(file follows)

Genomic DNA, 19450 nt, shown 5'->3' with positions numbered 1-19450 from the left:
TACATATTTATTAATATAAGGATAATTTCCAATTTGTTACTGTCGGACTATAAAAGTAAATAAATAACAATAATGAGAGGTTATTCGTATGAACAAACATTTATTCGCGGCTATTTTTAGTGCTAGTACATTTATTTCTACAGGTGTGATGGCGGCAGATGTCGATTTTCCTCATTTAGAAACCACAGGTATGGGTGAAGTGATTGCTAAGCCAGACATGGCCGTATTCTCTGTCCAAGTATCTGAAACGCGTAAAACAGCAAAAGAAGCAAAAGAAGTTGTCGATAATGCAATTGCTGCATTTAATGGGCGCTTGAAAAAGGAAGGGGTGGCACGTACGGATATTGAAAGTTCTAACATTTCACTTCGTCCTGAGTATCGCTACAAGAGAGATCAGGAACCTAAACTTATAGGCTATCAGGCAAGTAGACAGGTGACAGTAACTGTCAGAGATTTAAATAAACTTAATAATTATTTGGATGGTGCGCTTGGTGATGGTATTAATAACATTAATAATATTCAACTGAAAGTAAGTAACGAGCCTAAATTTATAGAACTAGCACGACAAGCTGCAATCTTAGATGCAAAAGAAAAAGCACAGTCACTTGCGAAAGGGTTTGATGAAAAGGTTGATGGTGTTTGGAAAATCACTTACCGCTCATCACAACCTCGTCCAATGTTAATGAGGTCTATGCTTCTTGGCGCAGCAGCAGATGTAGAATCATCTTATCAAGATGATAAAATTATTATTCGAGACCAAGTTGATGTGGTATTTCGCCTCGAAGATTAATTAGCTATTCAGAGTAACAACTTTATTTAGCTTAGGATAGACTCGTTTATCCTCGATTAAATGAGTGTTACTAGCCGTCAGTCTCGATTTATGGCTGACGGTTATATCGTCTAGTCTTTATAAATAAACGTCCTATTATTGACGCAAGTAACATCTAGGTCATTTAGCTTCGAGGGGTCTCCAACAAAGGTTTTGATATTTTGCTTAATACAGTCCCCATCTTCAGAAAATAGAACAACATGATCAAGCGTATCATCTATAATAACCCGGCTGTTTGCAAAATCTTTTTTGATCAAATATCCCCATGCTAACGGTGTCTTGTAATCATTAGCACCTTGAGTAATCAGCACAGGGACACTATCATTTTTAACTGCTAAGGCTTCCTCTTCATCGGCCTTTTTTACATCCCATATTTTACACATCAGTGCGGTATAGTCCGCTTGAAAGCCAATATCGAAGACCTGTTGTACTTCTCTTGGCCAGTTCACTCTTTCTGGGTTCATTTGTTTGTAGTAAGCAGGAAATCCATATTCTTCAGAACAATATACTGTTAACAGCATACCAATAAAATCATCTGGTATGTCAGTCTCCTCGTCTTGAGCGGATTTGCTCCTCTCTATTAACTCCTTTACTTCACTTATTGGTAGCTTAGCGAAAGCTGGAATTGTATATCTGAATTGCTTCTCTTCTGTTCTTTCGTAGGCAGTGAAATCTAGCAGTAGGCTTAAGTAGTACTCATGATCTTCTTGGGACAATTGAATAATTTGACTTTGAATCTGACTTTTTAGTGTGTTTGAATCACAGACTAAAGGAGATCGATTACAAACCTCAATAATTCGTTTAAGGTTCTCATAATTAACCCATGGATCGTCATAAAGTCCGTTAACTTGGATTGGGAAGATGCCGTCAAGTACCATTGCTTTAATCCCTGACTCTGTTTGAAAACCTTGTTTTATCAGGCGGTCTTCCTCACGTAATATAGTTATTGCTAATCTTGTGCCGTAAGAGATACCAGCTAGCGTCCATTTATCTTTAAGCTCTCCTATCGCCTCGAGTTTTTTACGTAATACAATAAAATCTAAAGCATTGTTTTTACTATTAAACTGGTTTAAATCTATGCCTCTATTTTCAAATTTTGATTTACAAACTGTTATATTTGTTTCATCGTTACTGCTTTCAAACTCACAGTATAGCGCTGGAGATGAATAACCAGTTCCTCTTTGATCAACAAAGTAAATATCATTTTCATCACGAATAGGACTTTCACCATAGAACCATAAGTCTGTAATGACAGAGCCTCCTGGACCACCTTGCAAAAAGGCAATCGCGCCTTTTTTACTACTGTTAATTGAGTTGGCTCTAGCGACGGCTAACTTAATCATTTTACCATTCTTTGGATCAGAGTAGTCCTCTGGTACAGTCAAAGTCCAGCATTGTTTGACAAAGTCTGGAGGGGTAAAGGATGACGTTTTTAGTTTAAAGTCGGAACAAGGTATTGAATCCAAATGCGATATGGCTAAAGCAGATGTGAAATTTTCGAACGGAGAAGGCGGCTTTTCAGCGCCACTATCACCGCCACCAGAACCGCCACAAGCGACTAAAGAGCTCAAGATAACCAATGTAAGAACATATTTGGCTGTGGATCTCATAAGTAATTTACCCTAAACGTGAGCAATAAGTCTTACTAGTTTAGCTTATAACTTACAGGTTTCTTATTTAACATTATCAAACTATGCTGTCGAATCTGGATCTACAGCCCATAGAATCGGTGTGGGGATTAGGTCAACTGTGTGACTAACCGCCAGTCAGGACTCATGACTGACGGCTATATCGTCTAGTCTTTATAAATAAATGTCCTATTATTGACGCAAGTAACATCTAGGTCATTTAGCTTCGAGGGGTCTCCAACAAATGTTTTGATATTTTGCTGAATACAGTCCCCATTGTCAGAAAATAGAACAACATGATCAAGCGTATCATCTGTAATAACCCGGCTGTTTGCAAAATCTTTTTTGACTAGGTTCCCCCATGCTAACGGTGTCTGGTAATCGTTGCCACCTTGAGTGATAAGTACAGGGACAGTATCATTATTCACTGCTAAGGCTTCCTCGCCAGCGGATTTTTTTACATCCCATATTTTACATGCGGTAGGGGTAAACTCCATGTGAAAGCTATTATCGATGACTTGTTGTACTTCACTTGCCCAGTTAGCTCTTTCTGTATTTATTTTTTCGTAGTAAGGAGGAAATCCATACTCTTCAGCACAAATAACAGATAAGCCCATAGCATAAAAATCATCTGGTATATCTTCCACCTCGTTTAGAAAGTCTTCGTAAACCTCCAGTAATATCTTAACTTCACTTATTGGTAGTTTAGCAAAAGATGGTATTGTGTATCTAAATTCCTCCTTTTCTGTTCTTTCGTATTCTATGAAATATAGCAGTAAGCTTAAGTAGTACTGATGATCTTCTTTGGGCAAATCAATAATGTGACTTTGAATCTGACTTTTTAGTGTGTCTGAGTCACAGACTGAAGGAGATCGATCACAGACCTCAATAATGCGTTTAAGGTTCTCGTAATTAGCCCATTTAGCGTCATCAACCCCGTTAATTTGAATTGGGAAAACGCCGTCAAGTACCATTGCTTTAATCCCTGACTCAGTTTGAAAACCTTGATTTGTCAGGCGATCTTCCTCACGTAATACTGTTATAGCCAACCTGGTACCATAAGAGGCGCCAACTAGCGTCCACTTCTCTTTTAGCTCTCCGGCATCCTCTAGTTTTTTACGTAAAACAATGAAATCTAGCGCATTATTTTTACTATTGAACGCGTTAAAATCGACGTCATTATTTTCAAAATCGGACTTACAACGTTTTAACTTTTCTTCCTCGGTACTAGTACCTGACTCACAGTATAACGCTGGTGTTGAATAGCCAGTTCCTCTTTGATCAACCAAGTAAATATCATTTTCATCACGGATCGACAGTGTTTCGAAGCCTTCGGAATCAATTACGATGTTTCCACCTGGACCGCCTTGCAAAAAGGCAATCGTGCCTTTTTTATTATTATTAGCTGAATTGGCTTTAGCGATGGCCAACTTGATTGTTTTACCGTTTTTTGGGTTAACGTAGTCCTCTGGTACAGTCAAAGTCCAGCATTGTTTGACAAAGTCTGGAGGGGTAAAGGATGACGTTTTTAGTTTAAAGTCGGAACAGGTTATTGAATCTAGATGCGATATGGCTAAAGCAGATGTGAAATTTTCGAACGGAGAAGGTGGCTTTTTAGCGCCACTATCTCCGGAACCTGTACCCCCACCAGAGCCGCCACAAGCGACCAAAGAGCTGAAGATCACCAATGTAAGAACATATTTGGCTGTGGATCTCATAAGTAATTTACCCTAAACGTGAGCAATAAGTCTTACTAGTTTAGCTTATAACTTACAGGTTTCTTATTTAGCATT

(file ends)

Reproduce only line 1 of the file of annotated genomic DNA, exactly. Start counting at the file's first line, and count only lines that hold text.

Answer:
Genomic DNA, 19450 nt, shown 5'->3' with positions numbered 1-19450 from the left: